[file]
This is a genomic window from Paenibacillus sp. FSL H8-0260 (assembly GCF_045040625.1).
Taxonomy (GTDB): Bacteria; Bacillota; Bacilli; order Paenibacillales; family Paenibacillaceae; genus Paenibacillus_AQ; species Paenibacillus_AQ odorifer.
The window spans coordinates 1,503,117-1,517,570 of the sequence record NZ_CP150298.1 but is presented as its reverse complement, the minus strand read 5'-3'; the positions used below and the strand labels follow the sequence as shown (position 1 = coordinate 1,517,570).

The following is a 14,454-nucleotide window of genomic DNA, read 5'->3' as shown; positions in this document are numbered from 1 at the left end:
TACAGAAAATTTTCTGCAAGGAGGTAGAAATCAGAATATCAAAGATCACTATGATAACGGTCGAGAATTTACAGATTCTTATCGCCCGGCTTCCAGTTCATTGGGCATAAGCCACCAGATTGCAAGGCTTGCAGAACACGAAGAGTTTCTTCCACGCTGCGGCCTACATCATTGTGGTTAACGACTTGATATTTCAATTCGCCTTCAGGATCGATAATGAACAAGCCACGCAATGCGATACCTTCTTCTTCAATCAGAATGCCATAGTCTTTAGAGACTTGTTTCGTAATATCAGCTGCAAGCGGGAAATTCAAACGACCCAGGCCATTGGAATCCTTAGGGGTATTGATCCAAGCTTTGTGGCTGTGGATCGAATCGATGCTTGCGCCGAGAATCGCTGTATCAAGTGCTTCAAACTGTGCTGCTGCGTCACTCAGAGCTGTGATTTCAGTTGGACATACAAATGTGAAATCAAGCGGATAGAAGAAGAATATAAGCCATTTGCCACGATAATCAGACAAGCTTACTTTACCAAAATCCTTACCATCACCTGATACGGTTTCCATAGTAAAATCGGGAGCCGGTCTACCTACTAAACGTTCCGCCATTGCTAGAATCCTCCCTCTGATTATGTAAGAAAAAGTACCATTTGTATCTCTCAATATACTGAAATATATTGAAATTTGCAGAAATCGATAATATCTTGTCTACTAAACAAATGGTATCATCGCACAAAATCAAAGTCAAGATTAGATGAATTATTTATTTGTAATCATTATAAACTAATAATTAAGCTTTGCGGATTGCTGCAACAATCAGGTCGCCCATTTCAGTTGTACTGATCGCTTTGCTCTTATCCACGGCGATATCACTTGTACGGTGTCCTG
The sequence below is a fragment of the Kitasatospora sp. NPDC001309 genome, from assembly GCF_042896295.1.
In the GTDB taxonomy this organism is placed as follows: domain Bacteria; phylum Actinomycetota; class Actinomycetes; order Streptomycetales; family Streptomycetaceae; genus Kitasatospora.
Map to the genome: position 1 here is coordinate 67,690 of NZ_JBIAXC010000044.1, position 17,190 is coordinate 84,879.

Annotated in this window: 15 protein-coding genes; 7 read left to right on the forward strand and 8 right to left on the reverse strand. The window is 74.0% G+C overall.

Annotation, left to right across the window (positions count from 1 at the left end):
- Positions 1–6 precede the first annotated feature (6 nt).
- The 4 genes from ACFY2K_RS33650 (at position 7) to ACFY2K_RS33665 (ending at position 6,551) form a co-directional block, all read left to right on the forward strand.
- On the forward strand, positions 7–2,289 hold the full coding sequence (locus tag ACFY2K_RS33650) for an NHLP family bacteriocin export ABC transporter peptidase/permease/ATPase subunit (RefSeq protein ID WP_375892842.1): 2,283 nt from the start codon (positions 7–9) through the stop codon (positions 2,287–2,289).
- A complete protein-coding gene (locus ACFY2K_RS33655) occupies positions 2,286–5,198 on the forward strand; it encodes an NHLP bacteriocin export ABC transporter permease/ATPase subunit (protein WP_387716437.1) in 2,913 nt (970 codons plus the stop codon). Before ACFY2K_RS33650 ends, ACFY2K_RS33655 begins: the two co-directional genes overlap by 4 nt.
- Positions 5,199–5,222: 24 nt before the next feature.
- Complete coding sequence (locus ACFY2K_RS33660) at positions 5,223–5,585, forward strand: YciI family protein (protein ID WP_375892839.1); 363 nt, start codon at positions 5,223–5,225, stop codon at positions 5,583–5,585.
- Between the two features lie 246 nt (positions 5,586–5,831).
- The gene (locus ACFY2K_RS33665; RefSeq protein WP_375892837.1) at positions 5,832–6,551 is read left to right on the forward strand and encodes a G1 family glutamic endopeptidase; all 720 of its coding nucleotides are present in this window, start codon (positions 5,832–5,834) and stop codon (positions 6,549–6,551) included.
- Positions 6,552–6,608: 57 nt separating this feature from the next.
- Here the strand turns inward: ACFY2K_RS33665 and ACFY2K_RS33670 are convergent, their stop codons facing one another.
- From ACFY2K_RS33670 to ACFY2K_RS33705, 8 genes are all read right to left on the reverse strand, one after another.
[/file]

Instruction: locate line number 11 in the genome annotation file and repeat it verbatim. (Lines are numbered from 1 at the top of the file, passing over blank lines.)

- Positions 1–6 precede the first annotated feature (6 nt).